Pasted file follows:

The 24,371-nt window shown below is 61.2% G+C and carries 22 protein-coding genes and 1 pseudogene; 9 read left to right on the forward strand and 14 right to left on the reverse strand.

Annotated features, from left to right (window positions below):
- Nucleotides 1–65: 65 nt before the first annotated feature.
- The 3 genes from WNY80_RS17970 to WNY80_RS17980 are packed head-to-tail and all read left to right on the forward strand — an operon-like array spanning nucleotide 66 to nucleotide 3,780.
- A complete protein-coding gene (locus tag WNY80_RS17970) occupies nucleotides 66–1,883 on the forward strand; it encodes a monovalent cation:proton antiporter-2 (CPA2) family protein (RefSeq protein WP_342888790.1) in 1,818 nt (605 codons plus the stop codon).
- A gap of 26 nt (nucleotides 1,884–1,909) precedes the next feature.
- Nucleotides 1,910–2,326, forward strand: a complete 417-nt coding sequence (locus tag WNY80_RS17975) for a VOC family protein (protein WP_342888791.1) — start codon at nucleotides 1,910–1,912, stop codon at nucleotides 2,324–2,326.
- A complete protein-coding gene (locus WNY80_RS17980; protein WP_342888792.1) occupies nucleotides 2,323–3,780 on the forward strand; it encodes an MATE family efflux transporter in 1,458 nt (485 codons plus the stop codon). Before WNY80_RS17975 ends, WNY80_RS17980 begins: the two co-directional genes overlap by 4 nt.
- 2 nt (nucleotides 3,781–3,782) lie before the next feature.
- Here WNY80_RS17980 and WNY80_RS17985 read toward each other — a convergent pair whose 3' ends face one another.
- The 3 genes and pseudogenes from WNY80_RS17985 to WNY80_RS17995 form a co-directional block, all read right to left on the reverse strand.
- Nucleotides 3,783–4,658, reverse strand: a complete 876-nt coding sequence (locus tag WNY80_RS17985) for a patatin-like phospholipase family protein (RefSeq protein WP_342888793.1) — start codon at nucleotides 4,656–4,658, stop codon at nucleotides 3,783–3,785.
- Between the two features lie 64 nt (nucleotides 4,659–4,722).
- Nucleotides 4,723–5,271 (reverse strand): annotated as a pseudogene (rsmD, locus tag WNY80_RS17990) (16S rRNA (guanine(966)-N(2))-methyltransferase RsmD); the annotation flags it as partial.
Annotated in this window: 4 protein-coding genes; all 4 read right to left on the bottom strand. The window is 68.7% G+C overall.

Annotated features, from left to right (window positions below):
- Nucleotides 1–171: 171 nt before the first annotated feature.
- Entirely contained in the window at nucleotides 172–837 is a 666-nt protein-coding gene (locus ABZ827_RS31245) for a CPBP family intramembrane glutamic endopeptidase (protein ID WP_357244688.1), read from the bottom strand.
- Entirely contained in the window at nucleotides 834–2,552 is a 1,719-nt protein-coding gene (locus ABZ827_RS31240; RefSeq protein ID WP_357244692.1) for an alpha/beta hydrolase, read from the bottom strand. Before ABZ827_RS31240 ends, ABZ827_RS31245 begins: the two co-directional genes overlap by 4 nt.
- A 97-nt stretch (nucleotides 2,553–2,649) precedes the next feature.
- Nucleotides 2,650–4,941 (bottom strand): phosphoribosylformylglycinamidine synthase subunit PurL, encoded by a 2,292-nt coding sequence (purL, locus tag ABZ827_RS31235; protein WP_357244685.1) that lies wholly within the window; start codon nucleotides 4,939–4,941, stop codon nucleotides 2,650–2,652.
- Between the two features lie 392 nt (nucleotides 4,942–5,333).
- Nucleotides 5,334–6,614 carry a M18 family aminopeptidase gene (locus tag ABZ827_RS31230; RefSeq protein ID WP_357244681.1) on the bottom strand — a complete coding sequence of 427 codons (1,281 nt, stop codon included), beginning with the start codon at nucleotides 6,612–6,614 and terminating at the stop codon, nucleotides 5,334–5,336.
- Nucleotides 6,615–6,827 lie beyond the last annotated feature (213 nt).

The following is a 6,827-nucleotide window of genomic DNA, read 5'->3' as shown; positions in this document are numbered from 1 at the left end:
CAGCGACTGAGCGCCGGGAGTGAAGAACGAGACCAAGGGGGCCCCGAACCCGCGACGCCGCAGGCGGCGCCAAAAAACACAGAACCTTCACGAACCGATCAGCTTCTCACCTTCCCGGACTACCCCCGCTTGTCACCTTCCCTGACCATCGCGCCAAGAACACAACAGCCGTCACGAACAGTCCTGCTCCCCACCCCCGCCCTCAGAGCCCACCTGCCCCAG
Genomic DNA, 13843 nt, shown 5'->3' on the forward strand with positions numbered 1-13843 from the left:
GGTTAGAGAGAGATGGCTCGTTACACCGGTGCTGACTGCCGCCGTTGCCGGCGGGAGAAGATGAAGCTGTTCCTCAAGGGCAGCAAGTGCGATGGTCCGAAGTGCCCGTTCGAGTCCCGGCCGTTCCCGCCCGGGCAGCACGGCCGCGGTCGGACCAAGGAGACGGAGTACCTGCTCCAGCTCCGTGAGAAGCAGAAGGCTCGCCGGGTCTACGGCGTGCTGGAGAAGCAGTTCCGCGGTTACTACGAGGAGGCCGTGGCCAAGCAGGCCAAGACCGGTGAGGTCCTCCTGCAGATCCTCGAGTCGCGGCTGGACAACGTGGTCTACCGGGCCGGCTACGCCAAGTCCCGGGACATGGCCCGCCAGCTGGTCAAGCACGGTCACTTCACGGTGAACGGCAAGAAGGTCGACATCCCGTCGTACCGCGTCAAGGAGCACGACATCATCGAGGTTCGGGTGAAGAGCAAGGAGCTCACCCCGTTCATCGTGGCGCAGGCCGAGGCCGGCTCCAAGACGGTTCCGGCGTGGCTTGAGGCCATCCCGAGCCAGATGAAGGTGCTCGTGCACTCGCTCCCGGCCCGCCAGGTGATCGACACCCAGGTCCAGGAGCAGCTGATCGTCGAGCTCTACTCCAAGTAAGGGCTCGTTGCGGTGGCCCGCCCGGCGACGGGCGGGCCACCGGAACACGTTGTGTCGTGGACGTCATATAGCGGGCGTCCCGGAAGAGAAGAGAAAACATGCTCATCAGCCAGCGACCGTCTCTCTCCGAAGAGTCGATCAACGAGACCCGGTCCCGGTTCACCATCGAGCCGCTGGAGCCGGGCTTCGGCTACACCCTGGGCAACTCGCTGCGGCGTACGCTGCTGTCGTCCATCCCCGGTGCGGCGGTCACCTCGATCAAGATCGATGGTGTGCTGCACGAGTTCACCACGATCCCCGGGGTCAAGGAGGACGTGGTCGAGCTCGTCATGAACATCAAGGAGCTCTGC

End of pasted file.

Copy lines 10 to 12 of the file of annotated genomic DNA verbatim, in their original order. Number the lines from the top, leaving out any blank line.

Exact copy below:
- Here WNY80_RS17980 and WNY80_RS17985 read toward each other — a convergent pair whose 3' ends face one another.
- The 3 genes and pseudogenes from WNY80_RS17985 to WNY80_RS17995 form a co-directional block, all read right to left on the reverse strand.
- Nucleotides 3,783–4,658, reverse strand: a complete 876-nt coding sequence (locus tag WNY80_RS17985) for a patatin-like phospholipase family protein (RefSeq protein WP_342888793.1) — start codon at nucleotides 4,656–4,658, stop codon at nucleotides 3,783–3,785.